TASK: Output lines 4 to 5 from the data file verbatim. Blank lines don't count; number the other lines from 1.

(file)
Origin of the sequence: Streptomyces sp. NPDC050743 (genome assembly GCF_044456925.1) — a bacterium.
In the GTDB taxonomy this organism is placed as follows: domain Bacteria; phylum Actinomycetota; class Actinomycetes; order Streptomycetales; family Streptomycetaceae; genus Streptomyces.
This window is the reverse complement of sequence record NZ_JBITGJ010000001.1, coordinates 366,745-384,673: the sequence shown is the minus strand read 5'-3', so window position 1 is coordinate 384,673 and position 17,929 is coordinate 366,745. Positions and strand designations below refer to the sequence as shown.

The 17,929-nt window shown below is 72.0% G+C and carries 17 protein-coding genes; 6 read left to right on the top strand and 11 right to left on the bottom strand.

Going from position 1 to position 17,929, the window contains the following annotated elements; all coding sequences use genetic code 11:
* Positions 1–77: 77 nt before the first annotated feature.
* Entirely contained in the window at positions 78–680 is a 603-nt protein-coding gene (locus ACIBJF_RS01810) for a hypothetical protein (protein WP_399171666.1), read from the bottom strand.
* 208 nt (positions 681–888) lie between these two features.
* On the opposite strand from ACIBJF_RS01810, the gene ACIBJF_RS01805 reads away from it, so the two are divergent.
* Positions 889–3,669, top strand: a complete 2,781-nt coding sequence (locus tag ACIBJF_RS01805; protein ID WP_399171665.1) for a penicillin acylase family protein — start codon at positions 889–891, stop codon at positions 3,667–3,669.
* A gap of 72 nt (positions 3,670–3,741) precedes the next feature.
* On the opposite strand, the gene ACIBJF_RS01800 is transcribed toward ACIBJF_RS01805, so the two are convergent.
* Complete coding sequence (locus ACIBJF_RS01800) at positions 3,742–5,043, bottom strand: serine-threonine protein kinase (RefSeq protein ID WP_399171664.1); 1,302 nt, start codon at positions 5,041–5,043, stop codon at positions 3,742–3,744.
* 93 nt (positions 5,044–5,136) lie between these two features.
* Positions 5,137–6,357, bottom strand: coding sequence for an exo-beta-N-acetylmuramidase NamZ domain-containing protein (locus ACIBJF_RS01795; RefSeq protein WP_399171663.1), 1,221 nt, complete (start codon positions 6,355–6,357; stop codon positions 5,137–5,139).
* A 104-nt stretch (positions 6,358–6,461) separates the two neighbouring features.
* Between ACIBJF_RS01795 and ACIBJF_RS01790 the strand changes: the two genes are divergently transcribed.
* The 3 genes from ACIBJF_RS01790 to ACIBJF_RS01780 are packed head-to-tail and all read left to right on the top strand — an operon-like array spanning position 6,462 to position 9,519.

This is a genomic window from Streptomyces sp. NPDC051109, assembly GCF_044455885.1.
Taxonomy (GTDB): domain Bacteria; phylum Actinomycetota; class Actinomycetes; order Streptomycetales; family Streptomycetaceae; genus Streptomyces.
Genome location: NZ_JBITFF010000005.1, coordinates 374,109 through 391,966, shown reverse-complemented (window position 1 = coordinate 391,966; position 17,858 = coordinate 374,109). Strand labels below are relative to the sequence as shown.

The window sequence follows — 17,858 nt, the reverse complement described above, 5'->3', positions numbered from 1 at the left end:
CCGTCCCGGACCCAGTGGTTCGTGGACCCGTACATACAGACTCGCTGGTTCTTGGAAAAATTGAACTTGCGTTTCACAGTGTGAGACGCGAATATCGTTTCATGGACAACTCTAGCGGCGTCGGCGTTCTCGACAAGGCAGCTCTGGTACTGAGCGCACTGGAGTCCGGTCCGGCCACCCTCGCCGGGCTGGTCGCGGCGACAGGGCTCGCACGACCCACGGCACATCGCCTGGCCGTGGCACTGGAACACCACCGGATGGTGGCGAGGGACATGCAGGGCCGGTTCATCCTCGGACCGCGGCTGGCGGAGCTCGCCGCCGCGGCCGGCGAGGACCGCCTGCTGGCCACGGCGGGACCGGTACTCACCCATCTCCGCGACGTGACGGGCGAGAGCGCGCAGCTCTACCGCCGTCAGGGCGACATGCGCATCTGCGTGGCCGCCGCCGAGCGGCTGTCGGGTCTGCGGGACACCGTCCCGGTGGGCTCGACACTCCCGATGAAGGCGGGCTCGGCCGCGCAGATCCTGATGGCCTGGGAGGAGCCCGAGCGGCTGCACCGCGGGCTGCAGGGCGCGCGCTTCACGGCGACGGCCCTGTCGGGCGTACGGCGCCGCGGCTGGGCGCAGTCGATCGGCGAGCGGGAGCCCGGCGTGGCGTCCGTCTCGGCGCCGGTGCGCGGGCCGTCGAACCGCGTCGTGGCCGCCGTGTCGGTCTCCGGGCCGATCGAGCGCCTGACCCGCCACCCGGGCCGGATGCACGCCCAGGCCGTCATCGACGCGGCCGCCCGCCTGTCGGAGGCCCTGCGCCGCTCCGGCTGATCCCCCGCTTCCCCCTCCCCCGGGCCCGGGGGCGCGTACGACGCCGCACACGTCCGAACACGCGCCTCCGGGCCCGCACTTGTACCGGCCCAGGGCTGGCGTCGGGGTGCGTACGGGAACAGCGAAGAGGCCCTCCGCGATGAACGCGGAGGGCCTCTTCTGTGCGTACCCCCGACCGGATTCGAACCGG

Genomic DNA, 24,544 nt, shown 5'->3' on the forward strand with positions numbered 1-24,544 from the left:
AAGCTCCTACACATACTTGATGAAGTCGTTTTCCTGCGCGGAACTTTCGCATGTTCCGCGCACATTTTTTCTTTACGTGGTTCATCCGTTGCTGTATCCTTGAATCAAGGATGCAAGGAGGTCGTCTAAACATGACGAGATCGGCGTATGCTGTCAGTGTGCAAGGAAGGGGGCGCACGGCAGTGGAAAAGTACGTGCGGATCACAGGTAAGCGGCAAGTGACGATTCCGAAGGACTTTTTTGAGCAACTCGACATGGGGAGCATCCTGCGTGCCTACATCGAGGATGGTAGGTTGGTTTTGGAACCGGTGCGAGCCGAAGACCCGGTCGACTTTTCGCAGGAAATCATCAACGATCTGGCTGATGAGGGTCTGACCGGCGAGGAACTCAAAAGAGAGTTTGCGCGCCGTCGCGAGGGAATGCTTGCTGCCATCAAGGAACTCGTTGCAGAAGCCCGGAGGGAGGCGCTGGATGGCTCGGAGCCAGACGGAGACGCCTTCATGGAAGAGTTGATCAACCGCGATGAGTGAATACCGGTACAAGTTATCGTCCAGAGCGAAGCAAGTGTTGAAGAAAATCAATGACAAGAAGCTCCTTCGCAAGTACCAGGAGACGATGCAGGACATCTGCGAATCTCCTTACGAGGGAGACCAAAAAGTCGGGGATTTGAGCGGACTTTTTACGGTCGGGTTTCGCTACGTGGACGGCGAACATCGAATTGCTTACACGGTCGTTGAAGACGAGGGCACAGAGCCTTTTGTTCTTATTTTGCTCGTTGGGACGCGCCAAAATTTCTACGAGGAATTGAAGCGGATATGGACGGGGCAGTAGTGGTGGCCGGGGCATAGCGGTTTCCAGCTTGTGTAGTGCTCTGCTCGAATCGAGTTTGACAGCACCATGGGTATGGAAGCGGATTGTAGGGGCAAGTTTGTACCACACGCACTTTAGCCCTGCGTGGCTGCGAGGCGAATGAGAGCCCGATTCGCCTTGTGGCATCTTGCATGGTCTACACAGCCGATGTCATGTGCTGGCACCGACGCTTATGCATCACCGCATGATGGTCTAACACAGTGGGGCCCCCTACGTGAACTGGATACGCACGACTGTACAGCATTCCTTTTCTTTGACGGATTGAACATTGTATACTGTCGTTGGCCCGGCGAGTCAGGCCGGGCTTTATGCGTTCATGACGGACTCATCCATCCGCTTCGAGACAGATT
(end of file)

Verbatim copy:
The 17,929-nt window shown below is 72.0% G+C and carries 17 protein-coding genes; 6 read left to right on the top strand and 11 right to left on the bottom strand.

Going from position 1 to position 17,929, the window contains the following annotated elements; all coding sequences use genetic code 11: